by Will Deatherage, Executive Director
“When Mexico sends its people, they’re not sending their best. […] They’re sending people that have lots of problems, and they’re bringing those problems with us. They’re bringing drugs. They’re bringing crime. They’re rapists. And some, I assume, are good people”President Donald Trump
If you read my Ten Reasons Why Catholics should Walk away from the Democratic Party, you know that, as a Hispanic American, I generally support President Donald Trump’s initiatives. However, three words frequently chanted at his rallies make me sick to my stomach: “Build the wall!” I support legal immigration. I believe that a nation must protect its borders, which requires punishment to those who break its immigration policies. This does not mean, though, that such punishments should be celebrated. If a starving child steals food from a market, they should not be taunted as the police takes them away. Law and order are necessary, but they must be coupled with compassion. Even if it is not their intention, the cheerful chants at President Trump’s rallies come across as a celebration of that starving child’s deportation.
This cheerful disposition towards punishment is not exclusive to the American Right, rather it is indicative of a wider cultural mentality that the Western world embraces. Leftist cancel culture aptly demonstrates that we not only enjoy exacting revenge on others, but we detest the notion of their redemption. Essentially, we neglect to recall that the wrongdoer often acts out of a sense of desperation and brokenness. Just as a dog only bites when it is hurt, disordered action only comes from damaged people. As Socrates emphasizes, it is worse to perform an injustice than to suffer an injustice oneself, for committing injustice ultimately reflects on the state of one’s character or soul.
Hospitality was of utmost importance in Ancient Israel. When a stranger was brought into an Israelite community, they were treated with great respect. Even when the stranger committed a crime, they were treated with both justice and mercy. This is why the authors of Exodus caution:
“You shall not molest or oppress an alien,Ex 22:20-26
for you were once aliens yourselves in the land of Egypt.
You shall not wrong any widow or orphan.
If ever you wrong them and they cry out to me,
I will surely hear their cry.
My wrath will flare up, and I will kill you with the sword;
then your own wives will be widows, and your children orphans.
Who is the stranger, though? Beyond the illegal immigrant, they are the beggar, the drug addict, the criminal, and the undesirable. Hospitality requires law enforcement, albeit one with a humble attitude. That said, cancel culture has given rise to a new kind of stranger: the social outcast. There is nothing wrong with calling out a person who engages in inappropriate behavior, just as there is nothing wrong with deporting people who break our laws, but enthusiasm for “sending people back” or destroying people’s legacies runs contrary to the value of hospitality; the far Right’s celebration of deportation and the far Left’s celebration of cancel culture have revealed the hideous truth that Americans are eager to punish, not for the sake of making the world more hospitable, but because we believe that we have an obligation to make people suffer consequences in their earthly lives. Our secular culture rejects the notion of divine punishment, so it becomes man’s joyous and righteous duty to be our own final judges. Admittedly, even Christians often focus on an “eye for an eye” approach, rather than “turn the other cheek.”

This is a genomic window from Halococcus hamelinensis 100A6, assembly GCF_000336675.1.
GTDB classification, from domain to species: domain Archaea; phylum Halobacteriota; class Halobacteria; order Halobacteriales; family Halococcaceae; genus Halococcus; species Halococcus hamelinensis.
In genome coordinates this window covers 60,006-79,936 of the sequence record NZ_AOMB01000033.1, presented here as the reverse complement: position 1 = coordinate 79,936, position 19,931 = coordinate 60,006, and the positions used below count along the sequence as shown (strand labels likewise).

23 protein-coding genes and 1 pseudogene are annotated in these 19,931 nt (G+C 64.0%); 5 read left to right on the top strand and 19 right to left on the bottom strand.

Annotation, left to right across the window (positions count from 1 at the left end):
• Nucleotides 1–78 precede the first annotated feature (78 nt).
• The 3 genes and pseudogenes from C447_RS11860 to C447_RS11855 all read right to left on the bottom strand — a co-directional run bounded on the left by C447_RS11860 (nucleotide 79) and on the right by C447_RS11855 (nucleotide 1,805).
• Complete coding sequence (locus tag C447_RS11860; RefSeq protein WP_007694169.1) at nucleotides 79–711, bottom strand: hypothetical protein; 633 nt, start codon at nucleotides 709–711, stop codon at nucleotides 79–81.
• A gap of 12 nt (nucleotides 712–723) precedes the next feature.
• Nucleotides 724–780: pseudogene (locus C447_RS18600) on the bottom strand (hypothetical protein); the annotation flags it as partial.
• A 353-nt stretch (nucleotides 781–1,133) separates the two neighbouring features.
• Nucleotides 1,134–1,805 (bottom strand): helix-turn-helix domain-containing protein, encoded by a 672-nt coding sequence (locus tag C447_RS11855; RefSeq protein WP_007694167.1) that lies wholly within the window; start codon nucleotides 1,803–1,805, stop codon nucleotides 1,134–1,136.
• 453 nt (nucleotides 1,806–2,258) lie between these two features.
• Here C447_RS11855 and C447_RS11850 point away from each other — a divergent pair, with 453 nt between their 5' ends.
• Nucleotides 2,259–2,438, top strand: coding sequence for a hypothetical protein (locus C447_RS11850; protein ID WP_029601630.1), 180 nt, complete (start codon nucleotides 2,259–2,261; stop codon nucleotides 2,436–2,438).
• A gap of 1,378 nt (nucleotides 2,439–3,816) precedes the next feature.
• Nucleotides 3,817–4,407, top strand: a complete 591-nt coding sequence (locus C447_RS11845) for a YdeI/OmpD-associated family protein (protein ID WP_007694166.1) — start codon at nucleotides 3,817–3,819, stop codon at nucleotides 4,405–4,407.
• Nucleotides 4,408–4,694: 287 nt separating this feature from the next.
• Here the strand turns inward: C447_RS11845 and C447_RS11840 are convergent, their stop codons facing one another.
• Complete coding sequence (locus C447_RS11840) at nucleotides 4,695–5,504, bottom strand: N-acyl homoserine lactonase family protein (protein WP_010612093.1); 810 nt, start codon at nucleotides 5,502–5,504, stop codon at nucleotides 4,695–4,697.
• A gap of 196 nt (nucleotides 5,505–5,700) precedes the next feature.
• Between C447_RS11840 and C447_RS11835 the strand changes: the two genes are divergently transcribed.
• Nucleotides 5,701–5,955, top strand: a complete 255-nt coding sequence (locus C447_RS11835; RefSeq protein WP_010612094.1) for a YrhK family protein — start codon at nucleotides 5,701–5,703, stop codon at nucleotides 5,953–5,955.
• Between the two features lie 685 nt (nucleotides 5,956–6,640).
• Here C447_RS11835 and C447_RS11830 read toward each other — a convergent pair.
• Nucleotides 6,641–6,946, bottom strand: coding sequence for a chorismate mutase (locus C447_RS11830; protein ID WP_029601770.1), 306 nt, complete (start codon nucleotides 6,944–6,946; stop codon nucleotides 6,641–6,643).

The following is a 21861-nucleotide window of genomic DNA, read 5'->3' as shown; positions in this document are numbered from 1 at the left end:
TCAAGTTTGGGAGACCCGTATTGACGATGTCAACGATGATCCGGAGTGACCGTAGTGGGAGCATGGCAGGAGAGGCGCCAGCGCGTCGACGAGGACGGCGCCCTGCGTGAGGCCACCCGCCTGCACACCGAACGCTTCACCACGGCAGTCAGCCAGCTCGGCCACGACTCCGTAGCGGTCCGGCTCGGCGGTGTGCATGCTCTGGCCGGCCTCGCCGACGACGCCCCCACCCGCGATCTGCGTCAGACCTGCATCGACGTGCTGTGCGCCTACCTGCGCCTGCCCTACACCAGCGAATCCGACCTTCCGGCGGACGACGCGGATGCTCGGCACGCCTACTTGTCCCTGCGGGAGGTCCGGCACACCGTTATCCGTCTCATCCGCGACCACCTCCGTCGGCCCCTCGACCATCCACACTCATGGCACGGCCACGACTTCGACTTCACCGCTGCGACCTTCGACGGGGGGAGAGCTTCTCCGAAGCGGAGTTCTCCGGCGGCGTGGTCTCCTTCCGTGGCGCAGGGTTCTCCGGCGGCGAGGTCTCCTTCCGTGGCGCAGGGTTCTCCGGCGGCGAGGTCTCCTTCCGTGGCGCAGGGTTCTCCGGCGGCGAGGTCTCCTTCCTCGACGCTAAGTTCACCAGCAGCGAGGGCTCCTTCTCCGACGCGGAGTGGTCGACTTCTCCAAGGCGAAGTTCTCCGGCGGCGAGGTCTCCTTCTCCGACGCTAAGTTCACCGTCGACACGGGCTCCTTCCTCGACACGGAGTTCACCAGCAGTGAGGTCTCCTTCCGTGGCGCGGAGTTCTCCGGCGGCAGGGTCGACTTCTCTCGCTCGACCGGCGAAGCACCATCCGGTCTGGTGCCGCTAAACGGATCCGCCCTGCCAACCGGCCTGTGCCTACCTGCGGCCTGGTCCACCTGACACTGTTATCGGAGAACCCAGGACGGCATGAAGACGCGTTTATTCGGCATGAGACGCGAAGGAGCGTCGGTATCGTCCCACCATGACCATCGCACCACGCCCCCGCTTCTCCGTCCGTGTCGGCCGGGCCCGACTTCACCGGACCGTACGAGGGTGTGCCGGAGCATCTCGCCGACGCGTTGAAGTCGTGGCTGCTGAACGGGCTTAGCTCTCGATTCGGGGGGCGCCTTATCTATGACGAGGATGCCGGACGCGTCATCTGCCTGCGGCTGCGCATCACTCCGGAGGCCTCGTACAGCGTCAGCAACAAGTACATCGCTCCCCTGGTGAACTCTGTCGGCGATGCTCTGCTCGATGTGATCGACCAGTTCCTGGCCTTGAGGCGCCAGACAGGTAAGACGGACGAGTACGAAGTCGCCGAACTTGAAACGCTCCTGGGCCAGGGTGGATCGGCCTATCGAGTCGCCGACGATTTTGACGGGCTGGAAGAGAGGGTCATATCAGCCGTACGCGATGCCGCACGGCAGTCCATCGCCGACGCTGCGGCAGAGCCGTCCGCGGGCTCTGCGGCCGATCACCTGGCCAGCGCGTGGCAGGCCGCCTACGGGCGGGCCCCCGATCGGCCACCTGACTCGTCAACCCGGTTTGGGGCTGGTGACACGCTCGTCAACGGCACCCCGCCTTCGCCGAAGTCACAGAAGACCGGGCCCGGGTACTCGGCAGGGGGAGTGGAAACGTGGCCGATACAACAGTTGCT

“Teacher, which commandment in the law is the greatest?”Mt 22:34-40
He said to him,
“You shall love the Lord, your God,
with all your heart,
with all your soul,
and with all your mind.
This is the greatest and the first commandment.
The second is like it:
You shall love your neighbor as yourself.
The whole law and the prophets depend on these two commandments.
Last Summer, a German court convicted a 93-year-old former Nazi guard for crimes he committed at age 17. Fairly recently, the country has fostered a renewed interest in prosecuting former Nazi officials, many demanding their imprisonment regardless of age. But what is the point? Is this really what criminal justice is about? Should not law enforcement focus on serving the common good rather than arbitrarily making people suffer? Is this really what a culture of mercy should be investing its time and resources into? Are we so afraid that God is not just that we will imprison 90-year-olds for deeds they likely regret? Where is the mercy? Where is the clemency? A popular argument I hear for the Death Penalty is that it assures the families of victims a sense of peace. But do we really want to foster a culture that celebrates punishment? One that cheers the death of a broken person and the deportation of the immigrant? Or do we want to build a society that punishes only when necessary while pledging to give help and guidance to those who are misled? Christ promises us divine justice, but He also set the ultimate example for us when He cried out to God in His darkest hour: “Father, forgive them, for they do not know what they are doing.” (Luke 23:34).